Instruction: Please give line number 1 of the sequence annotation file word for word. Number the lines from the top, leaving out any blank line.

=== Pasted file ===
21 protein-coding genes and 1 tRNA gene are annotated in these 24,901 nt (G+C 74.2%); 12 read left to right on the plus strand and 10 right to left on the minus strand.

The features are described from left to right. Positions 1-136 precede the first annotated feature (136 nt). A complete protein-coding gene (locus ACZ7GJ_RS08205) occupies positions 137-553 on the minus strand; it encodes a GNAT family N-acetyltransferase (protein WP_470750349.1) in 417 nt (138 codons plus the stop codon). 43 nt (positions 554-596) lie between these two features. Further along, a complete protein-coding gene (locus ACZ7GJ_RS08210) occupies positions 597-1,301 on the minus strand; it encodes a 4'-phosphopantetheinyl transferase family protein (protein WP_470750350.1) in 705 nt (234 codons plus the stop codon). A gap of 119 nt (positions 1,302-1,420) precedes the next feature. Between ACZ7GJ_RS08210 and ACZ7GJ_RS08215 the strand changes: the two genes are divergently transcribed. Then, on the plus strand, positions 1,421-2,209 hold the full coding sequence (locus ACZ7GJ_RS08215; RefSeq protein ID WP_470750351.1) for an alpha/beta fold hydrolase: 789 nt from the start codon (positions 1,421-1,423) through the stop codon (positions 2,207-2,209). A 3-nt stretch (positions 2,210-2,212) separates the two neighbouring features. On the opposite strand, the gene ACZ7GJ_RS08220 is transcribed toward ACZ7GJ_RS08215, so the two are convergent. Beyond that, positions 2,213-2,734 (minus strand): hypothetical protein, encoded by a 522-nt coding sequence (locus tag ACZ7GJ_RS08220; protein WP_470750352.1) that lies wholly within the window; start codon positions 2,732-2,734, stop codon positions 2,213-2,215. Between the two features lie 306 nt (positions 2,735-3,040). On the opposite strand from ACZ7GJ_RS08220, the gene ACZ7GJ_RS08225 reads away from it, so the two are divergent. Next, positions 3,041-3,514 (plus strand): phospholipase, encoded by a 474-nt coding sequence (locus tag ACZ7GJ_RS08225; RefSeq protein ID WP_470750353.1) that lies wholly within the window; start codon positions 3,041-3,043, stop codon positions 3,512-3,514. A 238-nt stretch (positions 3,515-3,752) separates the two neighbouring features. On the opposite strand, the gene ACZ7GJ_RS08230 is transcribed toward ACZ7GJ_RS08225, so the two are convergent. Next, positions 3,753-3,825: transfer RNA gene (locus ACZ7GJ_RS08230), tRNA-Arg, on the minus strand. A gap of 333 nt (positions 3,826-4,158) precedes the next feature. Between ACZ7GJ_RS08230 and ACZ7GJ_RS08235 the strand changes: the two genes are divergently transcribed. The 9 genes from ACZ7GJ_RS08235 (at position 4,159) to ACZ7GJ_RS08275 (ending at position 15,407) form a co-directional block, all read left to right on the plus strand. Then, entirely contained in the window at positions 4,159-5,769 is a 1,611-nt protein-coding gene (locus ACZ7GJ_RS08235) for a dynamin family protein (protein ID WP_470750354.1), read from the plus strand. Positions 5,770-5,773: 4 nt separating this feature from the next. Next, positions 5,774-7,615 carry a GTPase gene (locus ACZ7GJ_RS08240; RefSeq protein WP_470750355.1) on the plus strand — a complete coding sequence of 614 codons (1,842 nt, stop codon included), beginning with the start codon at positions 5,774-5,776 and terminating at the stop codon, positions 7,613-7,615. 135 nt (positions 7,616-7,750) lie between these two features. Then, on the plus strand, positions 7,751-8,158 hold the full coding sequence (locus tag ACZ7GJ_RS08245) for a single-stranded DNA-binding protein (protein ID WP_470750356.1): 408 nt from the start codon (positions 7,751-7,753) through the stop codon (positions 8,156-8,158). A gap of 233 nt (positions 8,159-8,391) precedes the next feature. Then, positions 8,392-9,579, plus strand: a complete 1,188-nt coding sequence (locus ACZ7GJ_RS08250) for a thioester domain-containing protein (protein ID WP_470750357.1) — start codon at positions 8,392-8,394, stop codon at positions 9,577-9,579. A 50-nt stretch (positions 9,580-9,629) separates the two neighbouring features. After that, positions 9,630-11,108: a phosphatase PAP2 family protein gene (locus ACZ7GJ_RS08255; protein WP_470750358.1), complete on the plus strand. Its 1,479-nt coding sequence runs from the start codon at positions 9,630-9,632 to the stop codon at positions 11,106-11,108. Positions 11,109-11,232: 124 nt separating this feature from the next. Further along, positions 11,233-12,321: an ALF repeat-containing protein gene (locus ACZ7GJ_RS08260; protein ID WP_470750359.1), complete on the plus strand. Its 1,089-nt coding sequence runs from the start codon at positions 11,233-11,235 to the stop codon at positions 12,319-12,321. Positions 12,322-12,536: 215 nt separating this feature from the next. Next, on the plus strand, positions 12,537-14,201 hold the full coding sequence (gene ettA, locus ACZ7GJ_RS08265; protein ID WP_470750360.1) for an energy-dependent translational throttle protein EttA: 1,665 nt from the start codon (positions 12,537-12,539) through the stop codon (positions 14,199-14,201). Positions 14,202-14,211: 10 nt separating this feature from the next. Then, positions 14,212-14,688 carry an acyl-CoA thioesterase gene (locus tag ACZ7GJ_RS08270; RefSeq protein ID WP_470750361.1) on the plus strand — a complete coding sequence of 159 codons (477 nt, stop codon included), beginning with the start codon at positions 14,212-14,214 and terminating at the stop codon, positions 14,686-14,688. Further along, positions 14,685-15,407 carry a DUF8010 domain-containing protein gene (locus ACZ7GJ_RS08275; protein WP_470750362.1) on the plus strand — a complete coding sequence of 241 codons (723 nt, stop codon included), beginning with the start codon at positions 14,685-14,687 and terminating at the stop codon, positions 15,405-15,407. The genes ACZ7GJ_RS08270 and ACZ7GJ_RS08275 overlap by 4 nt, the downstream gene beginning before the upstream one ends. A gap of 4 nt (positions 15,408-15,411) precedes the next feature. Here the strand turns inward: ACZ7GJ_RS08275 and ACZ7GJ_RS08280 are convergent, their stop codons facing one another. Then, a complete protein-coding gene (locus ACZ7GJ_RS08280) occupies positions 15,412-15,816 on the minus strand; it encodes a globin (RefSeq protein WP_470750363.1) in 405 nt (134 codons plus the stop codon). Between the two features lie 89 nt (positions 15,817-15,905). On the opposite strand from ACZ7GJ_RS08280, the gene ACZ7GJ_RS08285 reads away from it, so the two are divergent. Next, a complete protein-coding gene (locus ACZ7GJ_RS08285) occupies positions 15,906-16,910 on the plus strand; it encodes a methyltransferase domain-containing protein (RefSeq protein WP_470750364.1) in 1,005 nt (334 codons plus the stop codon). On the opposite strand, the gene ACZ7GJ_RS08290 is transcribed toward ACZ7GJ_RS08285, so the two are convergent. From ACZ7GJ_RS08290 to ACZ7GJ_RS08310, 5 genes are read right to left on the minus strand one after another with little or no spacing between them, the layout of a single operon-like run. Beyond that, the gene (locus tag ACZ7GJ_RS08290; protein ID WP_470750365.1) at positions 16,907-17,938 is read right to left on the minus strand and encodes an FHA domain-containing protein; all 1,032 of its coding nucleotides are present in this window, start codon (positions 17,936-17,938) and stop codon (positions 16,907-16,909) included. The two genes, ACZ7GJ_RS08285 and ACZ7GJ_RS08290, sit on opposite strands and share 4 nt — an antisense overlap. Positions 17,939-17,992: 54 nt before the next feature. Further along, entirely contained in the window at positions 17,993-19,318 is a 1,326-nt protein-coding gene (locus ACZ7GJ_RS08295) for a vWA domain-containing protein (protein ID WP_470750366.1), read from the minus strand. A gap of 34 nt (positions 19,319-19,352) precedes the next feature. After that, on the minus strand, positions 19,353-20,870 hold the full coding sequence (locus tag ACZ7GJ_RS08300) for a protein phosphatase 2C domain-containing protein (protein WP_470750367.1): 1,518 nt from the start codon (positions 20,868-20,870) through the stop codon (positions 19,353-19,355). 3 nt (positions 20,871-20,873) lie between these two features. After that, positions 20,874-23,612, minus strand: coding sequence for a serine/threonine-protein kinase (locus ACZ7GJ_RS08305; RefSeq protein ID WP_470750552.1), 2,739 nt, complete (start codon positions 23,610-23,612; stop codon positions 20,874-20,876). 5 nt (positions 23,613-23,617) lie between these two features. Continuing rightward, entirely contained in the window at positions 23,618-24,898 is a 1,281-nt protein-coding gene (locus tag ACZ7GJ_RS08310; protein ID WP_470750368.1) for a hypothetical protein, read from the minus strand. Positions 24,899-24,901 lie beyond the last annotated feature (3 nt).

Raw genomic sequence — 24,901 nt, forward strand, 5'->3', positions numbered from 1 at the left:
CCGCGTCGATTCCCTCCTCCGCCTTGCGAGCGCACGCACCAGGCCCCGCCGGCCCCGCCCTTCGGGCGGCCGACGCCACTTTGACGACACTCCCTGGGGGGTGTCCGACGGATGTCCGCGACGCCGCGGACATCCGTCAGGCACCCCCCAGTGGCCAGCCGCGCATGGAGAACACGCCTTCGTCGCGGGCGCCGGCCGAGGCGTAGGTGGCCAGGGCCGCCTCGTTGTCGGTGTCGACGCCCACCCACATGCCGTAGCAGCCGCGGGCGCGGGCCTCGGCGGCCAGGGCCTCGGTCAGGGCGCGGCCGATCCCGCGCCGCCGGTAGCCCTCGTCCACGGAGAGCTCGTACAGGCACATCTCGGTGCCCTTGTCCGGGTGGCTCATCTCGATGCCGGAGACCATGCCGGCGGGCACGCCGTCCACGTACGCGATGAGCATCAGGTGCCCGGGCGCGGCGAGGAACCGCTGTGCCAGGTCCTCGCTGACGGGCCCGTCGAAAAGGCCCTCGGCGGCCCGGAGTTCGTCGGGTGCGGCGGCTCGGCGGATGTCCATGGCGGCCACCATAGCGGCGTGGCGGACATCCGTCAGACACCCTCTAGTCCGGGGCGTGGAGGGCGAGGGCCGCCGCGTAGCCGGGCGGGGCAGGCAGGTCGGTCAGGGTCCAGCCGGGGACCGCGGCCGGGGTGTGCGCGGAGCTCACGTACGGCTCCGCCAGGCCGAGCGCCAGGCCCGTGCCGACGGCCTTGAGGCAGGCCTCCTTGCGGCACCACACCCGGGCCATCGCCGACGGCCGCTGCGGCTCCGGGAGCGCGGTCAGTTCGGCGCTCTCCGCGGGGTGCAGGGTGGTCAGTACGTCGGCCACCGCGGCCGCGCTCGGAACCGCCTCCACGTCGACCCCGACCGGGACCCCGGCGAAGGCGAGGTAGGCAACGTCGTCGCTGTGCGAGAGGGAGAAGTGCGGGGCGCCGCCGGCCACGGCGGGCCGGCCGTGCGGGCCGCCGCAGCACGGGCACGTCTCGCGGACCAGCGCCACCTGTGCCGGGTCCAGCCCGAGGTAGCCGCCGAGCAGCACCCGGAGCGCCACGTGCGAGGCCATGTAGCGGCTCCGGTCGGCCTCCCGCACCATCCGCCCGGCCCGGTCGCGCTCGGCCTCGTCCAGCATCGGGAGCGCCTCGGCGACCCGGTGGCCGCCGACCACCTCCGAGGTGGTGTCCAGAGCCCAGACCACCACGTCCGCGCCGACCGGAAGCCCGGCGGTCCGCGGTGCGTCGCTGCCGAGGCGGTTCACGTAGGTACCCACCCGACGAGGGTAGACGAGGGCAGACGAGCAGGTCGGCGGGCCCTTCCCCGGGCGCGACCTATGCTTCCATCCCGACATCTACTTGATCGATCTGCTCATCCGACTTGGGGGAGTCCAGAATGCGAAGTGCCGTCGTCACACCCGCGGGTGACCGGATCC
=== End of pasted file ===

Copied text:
21 protein-coding genes and 1 tRNA gene are annotated in these 24,901 nt (G+C 74.2%); 12 read left to right on the plus strand and 10 right to left on the minus strand.